> routing is determined by BIOS info.
    >
    >
    > smidest=cpu
    > Sets the destination for all SMI sources, if not specified the des-
    > tination is the broadcast address (all CPUs). This only has meaning
    > on I/O APIC sources that receive SMIs (the destination is always the
    > local CPU for CPU LINTn connections). There is no shorthand to
    > specify that SMI is wired to the same pin on each CPU, multiple smi
    > overrides.
    >
    >
    > nosmi
    > Do not route any SMI sources.
    >
    >
    > unk=apic,pin
    > Routes the interrupt source given by apic and pin to an unknown in-
    > terrupt handler (this will keep count of any interrupts received on
    > the pin and print a message). This is valid only for I/O APIC based
    > interrupts.
    >
    >
    > apicN=physaddr
    > Indicates than an I/O APIC with ID N exists at the physical address
    > physaddr.
    >
    >
    > apicN=down
    > Indicates that I/O APIC N is not available (even if the BIOS says it
    > is).
    >
    >
    > cpuN=up|down
    > Indicate that a given CPU (APIC ID) exists or does not exist. This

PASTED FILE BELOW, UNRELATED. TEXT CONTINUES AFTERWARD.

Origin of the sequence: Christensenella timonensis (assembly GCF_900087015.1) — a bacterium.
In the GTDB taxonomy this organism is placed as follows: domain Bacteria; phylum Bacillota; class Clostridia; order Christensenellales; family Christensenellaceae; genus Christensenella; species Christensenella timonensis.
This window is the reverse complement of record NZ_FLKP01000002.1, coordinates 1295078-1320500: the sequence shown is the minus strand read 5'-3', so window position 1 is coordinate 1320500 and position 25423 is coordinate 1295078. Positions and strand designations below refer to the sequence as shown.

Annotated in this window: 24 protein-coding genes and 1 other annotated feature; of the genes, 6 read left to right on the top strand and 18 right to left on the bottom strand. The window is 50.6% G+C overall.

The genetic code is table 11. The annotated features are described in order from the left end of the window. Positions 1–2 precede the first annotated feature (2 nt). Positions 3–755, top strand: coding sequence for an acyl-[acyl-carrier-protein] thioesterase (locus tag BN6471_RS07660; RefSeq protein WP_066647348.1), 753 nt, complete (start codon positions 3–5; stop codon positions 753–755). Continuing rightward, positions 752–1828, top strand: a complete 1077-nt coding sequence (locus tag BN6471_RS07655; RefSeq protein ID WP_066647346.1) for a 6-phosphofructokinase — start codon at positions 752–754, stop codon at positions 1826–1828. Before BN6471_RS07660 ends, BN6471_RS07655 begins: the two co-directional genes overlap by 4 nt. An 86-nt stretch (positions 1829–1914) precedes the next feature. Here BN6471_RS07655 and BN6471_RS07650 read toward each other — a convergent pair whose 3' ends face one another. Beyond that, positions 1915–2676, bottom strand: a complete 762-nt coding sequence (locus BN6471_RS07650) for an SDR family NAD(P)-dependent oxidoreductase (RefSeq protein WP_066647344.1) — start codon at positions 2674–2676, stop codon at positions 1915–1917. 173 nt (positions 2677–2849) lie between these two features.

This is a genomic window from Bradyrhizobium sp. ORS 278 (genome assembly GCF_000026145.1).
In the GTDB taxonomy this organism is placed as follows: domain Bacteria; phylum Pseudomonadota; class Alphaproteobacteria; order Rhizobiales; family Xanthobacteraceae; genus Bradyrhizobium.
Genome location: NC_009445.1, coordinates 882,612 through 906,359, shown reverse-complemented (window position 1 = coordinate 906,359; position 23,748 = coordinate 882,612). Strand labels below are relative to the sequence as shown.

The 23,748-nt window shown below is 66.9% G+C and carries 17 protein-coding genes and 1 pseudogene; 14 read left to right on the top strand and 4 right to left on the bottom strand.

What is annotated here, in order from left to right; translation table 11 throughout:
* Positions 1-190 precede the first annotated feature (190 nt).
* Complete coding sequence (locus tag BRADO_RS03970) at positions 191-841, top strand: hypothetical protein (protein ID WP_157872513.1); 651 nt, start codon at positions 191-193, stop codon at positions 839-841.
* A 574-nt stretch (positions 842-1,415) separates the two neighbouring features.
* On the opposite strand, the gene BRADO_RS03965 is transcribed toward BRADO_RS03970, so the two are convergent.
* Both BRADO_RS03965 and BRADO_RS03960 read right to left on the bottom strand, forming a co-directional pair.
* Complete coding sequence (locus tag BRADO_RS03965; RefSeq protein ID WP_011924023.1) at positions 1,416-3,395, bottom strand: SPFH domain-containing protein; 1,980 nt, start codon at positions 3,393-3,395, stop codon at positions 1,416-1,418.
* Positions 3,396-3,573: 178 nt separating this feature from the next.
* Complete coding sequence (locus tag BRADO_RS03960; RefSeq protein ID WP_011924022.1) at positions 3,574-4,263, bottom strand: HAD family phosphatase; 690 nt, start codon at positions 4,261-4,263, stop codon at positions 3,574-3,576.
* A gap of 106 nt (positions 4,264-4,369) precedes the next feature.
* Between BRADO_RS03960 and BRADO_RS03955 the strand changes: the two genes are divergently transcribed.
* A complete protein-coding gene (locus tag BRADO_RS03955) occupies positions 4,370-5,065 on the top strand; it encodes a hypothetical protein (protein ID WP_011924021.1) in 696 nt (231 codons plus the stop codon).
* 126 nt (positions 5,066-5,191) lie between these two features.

> overrides any data supplied by the BIOS.
    >
    >
    >
    >FILES
    > /dev/cpu special file used to access MP kernel functions
    >
    > /etc/mp.config default file to read override information from
    >
    >ENVIRONMENT VARIABLES
    > MPINFO If set, overrides the default configuration file path (
    > /etc/mp.config ). Overridden by the -o command line option.
    >
    >SEE ALSO
    > cpu(4)
    >
    >BUGS
    > The mechanisms used to override various aspects of the interrupt routing
    > algorithm are flexible but much too complex.
    >
    >HISTORY
    > The cpu first appeared in BSD/OS 4.0.
    >
    >


    Furhter wihtou an mp.config file,

    The message

    PCI route err: bus=1 irq=11(0x8) -> apic 0x8 ping 0x12: IRQ0 (PCI source) already routed to that pin.

    Any suggestions?
    --
    Member - Liberal International
    This is doctor@nl2k.ab.ca Ici doctor@nl2k.ab.ca
    God Queen and country! Beware Anti-Christ rising!
    PAtriots! MAke your declaration of loyalty!